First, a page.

All this unfolds in the New York–born, French filmmaker’s now-identifiable style. Alongside his recognizably Bressonian découpage, which here allows a series of nighttime visits to accrue impressive force, Green adds his own cadences of dialogue (often delivered in direct-to-camera address), absurdist, anachronistic humor (in both story and production design), and a taste for musical sequences that unfold at length, and preferably in candlelight. (The narrative stops in its tracks to make room for two dance sequences: the first a folk dance during which Atarrabi falls in love with a local girl; the second a kind of ritual involving Mikelats, his fellow demons, and a figure in a giant goat’s head.) Questions of belief — about how one is to go about the hard stuff of living — resonate throughout this uncommonly sensuous film, which is everywhere attuned to the movements of the natural world. But as matters of faith don’t plague the title characters equally, we keep mostly to Atarrabi, who chooses not to marry the woman he loves and continues to toil at the local monastery, wearing more or less the same equanimous expression all the while. Still, it is unlikely that Saia Hiriart, here making his screen debut, would have passed muster with Bresson: though undeniably measured and mannered, his performance as Atarrabi doesn’t have the affectless unity of one of the French master’s “models.” But the film is all the better for it, and Green’s tender camera-eye is attentive to every quiver of the actor’s face — to the cracks, as it were, in his façade. And when, at the climax, Atarrabi collapses into a flood of tears, the scene’s waves of compassion and sense of physical release leave no room for comparison any longer. It remains possible to question how Green poses the matter of faith in a faithless world — “You are not modern,” the selfless Atarrabi is told early on — but by the end of Atarrabi and Mikelats, one is not so much persuaded to share the artist’s belief as made to feel the force of his conviction. In the telling of myth, this is the difference between nothing and everything. Lawrence Garcia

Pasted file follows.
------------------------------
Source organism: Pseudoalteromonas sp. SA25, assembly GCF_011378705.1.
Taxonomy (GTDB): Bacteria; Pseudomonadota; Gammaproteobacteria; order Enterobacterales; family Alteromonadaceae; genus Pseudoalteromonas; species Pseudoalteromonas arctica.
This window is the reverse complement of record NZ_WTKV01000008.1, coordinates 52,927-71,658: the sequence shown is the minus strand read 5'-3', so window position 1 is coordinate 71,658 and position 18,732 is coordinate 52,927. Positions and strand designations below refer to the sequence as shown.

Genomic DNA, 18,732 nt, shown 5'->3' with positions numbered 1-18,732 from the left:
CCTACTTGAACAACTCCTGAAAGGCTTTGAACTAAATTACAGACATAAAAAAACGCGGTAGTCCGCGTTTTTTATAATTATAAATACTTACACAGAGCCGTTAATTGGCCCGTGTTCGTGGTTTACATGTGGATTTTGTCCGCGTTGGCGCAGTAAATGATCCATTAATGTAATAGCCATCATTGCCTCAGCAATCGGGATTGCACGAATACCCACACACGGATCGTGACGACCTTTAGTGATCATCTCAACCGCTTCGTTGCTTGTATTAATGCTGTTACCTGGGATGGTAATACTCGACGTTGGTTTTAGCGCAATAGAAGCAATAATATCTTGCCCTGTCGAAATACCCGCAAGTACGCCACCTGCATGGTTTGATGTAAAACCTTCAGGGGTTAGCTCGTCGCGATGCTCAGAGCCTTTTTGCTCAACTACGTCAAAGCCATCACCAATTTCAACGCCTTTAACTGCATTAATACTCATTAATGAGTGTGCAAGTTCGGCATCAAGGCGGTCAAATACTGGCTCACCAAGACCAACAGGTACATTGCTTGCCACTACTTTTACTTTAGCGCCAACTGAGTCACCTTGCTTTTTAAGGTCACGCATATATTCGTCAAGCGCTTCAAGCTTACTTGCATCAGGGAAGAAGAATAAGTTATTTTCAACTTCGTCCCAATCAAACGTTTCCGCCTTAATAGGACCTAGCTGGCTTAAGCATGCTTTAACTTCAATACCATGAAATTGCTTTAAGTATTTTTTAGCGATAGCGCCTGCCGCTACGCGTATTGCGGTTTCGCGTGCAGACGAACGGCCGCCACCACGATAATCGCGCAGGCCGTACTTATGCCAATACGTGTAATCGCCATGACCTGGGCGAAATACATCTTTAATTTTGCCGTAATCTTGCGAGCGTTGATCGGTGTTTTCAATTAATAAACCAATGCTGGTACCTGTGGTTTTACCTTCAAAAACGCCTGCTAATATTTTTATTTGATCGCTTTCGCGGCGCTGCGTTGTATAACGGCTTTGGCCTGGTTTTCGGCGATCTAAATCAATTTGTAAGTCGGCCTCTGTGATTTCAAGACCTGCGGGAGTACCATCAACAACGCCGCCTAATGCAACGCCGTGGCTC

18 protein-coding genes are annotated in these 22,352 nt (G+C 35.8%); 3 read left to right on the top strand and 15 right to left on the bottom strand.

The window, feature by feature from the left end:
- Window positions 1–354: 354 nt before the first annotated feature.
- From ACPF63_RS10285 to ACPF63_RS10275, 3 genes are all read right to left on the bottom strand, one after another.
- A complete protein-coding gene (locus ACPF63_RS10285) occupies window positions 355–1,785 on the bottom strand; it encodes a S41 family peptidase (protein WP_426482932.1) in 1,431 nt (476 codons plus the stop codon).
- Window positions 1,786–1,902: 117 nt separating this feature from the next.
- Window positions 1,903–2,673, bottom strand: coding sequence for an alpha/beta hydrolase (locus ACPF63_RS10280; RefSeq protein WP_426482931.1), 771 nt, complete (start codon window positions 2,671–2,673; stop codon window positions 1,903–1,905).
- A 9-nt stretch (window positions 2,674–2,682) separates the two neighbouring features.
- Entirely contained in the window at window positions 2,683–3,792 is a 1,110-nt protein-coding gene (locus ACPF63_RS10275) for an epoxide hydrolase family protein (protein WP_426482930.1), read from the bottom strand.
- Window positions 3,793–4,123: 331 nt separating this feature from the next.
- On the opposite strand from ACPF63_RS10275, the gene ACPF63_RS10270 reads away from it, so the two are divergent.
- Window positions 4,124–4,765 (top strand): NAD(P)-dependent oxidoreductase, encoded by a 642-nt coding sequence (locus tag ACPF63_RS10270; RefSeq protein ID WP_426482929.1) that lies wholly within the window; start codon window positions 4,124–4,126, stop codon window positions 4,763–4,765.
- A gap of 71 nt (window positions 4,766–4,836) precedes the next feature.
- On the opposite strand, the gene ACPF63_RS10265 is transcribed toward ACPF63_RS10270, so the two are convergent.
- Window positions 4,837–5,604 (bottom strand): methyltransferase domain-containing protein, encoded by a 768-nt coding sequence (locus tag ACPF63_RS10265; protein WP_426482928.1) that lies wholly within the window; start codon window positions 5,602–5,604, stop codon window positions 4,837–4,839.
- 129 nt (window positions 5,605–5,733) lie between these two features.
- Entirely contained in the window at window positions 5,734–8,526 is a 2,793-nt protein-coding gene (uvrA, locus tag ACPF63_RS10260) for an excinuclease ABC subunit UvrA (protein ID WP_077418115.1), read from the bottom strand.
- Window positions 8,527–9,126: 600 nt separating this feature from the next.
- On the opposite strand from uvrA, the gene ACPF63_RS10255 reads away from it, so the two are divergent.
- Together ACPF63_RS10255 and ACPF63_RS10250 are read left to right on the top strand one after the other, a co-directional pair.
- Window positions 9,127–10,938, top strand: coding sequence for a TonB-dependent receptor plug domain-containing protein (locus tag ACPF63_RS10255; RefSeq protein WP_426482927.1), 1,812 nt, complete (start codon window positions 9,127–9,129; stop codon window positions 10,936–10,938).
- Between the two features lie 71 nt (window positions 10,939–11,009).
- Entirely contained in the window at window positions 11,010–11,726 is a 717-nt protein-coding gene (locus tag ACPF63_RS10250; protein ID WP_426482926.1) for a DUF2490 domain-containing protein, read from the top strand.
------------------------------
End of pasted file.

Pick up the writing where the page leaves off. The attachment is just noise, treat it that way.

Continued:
The Human Voice